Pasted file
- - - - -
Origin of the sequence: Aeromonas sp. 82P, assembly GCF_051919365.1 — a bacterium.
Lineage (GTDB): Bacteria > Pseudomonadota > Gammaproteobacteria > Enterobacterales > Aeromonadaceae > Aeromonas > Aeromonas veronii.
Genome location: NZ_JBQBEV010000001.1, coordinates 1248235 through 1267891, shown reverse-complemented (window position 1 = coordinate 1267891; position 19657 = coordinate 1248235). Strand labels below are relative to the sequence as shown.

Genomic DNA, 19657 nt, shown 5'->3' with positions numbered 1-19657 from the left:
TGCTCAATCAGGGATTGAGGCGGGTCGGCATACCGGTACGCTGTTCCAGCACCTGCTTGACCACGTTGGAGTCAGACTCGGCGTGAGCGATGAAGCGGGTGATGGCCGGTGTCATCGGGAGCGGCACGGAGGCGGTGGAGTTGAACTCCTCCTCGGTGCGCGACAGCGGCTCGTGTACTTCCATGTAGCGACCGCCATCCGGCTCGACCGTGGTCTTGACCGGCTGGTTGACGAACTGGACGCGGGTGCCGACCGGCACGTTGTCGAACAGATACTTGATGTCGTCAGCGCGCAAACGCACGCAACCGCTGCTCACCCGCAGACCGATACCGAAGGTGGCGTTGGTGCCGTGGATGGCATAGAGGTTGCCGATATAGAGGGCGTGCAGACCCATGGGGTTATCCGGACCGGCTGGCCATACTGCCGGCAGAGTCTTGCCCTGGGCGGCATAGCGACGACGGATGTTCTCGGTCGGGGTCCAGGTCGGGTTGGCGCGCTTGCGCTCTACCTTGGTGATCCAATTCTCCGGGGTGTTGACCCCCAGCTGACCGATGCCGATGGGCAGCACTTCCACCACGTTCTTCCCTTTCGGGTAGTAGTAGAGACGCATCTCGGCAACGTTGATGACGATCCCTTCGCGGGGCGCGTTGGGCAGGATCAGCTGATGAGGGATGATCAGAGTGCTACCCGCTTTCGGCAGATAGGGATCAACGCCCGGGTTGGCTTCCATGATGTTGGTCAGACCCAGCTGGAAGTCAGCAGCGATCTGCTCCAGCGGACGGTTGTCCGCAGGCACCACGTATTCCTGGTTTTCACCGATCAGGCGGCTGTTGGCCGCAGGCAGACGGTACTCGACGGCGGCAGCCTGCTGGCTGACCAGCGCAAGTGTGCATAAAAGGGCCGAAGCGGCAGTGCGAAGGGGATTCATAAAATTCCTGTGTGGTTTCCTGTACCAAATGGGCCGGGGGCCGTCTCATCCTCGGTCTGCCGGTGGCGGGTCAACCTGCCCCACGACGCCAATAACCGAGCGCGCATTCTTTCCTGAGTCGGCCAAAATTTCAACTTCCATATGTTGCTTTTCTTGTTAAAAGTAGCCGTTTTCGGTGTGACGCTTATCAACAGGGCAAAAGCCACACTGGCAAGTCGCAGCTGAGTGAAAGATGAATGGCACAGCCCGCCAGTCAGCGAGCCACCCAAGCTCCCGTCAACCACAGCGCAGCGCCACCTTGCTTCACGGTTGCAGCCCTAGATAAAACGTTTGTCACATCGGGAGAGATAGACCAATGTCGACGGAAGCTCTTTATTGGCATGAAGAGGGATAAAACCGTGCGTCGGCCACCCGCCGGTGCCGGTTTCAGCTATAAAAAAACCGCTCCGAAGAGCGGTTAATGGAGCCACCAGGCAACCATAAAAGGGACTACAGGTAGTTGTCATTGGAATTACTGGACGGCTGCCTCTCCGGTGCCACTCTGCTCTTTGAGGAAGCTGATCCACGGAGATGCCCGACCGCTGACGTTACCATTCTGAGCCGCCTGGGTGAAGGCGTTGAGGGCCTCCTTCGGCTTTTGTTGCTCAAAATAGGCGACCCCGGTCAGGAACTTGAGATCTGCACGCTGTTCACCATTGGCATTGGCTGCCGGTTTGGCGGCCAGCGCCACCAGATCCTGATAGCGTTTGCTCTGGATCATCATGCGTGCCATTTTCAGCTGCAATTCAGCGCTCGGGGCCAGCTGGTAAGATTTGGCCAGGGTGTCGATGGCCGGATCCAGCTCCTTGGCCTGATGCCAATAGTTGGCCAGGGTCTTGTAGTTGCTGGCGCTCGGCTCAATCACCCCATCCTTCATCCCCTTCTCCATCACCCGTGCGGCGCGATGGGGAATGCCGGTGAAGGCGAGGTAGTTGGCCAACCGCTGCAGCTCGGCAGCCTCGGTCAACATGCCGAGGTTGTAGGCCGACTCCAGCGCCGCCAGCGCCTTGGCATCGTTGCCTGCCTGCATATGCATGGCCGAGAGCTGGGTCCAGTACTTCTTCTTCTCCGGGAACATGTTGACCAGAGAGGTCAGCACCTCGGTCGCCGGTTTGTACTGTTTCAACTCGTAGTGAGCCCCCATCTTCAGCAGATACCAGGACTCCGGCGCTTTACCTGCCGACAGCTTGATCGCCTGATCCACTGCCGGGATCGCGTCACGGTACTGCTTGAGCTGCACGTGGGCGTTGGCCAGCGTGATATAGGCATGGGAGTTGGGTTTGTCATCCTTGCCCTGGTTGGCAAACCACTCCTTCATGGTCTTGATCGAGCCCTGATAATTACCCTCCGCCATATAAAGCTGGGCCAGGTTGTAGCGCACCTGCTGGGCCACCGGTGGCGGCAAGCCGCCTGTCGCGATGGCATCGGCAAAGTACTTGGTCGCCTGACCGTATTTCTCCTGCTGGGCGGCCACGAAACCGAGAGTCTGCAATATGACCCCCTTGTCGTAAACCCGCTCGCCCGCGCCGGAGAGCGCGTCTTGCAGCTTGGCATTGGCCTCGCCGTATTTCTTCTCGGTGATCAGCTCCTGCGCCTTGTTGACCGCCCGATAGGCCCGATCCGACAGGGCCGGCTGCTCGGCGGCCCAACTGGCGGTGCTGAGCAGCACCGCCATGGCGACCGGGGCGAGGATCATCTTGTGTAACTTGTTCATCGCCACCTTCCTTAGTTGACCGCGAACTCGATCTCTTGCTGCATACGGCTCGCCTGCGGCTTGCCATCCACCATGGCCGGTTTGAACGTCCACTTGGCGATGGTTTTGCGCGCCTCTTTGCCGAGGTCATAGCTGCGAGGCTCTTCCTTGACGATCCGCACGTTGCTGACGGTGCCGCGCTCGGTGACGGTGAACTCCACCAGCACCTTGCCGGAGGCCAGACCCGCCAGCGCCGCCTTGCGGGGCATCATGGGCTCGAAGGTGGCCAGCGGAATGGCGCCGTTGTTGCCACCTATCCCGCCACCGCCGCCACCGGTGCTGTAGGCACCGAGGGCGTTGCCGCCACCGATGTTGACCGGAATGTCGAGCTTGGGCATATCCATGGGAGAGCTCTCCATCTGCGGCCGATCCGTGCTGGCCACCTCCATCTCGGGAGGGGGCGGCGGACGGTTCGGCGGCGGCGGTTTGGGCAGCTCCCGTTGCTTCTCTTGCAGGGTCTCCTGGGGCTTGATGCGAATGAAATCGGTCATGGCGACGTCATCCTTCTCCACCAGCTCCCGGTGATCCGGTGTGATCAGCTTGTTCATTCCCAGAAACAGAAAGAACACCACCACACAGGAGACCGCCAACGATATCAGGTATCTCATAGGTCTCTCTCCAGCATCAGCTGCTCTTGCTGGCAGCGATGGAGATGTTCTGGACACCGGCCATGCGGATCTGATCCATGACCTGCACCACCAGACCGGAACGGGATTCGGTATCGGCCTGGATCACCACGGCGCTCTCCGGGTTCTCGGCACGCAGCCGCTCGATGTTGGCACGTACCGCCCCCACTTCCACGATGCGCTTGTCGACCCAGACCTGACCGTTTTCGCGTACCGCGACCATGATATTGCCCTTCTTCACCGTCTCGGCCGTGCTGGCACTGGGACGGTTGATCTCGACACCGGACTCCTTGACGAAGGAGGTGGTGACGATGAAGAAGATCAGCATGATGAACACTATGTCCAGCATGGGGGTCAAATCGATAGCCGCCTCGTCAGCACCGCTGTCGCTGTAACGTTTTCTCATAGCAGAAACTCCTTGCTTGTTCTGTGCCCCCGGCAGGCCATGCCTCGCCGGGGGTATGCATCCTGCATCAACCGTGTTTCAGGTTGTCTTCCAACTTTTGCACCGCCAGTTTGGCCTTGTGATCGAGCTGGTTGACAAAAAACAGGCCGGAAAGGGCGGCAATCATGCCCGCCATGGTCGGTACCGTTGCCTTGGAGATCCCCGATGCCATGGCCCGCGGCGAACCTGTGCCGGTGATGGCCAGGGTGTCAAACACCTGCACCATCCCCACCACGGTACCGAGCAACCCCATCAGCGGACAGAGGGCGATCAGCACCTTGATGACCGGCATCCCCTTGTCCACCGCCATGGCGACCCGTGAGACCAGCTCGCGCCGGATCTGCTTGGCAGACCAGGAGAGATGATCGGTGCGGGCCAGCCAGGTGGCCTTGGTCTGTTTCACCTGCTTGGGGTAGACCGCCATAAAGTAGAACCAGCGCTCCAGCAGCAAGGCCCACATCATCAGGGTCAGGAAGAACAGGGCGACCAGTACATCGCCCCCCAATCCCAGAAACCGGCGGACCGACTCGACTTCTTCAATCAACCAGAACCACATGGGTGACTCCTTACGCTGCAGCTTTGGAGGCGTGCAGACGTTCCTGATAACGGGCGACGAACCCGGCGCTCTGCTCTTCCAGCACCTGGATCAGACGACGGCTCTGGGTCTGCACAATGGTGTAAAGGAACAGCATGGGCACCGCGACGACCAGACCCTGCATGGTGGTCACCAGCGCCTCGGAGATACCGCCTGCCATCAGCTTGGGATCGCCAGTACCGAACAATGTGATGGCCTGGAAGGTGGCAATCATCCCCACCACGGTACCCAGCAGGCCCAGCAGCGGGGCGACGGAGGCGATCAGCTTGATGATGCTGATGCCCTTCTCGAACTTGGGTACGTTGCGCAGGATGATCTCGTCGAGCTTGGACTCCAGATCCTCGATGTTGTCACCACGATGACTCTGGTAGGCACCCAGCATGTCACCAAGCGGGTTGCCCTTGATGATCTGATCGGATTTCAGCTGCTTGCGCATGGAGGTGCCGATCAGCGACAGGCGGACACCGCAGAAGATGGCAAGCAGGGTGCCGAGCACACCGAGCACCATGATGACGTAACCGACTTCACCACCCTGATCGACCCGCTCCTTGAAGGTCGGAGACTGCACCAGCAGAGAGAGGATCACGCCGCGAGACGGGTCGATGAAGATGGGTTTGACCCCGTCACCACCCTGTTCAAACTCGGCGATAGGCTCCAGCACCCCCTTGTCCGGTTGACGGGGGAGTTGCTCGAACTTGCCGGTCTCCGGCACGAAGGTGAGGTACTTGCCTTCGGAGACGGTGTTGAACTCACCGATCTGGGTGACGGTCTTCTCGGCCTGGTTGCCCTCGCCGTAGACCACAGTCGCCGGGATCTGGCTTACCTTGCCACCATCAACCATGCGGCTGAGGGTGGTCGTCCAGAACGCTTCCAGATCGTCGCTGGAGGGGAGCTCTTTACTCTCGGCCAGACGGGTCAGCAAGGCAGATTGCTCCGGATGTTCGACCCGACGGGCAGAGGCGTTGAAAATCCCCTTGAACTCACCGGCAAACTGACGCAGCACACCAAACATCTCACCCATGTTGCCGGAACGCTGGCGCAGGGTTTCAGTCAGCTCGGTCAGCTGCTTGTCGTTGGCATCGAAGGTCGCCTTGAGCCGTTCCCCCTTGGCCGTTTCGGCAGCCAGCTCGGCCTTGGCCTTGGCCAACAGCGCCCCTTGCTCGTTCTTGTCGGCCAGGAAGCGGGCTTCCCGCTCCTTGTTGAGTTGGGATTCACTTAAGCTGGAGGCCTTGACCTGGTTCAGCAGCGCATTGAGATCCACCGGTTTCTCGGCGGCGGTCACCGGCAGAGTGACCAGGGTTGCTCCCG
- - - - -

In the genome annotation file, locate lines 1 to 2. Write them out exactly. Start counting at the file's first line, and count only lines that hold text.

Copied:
Origin of the sequence: Aeromonas sp. 82P, assembly GCF_051919365.1 — a bacterium.
Lineage (GTDB): Bacteria > Pseudomonadota > Gammaproteobacteria > Enterobacterales > Aeromonadaceae > Aeromonas > Aeromonas veronii.